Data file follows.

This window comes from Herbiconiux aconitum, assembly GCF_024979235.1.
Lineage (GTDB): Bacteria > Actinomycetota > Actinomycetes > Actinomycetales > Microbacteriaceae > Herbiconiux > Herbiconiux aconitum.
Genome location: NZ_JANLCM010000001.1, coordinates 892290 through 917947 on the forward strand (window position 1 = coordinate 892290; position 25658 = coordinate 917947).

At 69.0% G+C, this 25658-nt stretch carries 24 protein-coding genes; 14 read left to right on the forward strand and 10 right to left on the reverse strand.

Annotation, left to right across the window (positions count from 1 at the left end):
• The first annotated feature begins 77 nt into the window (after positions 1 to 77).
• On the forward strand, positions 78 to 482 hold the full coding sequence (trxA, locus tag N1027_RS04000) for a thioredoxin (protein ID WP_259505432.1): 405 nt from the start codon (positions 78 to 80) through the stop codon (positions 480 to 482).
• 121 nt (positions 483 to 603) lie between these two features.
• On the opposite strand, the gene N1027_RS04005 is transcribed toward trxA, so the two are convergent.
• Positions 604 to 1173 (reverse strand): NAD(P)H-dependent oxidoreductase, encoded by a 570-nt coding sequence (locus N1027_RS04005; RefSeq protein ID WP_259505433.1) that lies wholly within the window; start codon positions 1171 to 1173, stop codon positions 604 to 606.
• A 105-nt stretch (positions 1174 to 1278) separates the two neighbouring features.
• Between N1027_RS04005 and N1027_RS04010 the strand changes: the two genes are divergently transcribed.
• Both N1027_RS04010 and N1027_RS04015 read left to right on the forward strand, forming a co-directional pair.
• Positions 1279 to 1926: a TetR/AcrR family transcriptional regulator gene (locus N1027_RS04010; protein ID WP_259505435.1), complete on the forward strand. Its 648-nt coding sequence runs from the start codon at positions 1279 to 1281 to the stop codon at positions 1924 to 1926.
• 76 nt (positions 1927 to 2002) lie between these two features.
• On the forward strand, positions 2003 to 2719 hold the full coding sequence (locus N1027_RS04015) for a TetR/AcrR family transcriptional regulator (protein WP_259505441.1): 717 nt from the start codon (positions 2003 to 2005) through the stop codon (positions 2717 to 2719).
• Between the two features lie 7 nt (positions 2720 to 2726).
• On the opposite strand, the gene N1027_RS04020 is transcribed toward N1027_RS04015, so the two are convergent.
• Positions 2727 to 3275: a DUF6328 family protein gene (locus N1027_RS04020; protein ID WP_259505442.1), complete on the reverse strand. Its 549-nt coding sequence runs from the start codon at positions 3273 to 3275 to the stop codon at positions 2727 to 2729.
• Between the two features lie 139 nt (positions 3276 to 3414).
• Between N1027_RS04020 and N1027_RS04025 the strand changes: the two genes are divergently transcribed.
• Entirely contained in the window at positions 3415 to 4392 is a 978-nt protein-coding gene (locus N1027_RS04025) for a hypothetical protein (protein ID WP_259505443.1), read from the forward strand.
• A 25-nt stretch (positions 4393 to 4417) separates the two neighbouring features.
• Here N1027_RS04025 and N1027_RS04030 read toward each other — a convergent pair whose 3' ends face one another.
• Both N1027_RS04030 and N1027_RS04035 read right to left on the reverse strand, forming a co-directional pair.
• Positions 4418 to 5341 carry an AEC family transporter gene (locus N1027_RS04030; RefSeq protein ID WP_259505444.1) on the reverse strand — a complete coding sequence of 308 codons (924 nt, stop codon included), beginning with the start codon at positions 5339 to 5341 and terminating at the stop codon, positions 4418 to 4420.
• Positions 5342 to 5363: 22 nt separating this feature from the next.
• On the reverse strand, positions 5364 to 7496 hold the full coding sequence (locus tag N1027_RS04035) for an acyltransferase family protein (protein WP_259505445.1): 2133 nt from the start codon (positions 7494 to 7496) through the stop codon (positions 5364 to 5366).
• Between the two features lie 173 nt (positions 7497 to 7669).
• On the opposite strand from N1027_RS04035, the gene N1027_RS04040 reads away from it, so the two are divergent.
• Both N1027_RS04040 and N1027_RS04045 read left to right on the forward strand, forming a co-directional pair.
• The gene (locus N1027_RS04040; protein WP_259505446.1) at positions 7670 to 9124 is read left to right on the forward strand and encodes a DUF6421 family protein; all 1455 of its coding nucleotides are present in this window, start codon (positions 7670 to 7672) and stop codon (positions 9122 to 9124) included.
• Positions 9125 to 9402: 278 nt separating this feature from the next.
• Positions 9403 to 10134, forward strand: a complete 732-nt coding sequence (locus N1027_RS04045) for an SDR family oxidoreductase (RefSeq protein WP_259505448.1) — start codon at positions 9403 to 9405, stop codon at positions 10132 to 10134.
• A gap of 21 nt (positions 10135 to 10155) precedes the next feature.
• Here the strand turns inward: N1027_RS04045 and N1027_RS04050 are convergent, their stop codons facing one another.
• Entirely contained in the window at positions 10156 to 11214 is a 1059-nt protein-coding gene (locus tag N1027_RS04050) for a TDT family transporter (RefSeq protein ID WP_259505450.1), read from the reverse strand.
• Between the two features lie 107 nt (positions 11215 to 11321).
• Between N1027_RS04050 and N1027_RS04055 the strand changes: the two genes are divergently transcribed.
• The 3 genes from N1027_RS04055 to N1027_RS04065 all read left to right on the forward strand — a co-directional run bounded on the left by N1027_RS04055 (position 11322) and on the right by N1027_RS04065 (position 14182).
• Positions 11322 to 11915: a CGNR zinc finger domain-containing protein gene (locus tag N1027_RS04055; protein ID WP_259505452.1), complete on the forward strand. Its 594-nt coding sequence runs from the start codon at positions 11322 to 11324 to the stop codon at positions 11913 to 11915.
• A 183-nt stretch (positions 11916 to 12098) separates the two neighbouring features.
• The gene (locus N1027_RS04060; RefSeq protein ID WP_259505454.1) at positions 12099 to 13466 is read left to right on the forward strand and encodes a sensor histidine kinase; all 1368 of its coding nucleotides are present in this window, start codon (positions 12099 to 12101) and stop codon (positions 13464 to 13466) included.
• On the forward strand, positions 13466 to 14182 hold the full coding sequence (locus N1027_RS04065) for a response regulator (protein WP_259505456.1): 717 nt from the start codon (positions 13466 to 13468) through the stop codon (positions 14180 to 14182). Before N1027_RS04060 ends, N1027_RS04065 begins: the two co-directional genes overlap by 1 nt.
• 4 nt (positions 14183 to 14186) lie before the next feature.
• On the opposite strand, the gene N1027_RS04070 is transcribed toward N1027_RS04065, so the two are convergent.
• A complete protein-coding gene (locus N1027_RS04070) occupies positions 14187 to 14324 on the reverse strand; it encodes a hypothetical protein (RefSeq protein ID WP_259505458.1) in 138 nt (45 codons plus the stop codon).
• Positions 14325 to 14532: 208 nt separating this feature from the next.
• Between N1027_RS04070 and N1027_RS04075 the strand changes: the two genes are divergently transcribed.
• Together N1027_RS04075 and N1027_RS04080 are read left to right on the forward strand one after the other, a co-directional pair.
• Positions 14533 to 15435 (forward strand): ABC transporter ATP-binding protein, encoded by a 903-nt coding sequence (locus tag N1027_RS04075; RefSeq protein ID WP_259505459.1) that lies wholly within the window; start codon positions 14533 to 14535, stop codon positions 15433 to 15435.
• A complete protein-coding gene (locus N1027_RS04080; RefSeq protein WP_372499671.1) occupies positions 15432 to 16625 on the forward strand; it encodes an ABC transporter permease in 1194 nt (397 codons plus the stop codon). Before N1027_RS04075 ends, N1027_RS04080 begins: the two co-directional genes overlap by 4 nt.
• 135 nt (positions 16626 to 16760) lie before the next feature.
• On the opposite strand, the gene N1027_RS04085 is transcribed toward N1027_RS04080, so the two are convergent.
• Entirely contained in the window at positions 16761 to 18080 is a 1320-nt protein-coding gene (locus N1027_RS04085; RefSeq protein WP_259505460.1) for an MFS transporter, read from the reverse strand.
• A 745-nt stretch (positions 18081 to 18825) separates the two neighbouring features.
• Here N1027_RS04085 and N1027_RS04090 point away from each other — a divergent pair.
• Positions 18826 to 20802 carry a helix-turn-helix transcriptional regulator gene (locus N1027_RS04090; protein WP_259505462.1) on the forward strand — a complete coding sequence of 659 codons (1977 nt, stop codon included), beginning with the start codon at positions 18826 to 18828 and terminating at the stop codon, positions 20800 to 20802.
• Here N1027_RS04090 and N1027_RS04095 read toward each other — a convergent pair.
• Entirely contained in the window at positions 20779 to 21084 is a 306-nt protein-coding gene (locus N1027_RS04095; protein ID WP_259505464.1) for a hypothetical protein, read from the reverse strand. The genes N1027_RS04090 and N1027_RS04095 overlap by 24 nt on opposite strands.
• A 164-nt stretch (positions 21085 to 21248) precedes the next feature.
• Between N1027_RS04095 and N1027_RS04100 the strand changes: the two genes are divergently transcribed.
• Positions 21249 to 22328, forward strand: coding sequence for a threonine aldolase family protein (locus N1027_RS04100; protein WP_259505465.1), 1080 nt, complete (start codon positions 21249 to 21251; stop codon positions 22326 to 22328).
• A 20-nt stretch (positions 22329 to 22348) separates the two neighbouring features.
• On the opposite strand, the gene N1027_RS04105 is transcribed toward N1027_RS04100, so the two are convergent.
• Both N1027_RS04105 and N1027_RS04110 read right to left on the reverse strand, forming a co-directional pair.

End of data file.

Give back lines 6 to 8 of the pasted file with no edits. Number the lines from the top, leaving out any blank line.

• The first annotated feature begins 77 nt into the window (after positions 1 to 77).
• On the forward strand, positions 78 to 482 hold the full coding sequence (trxA, locus tag N1027_RS04000) for a thioredoxin (protein ID WP_259505432.1): 405 nt from the start codon (positions 78 to 80) through the stop codon (positions 480 to 482).
• 121 nt (positions 483 to 603) lie between these two features.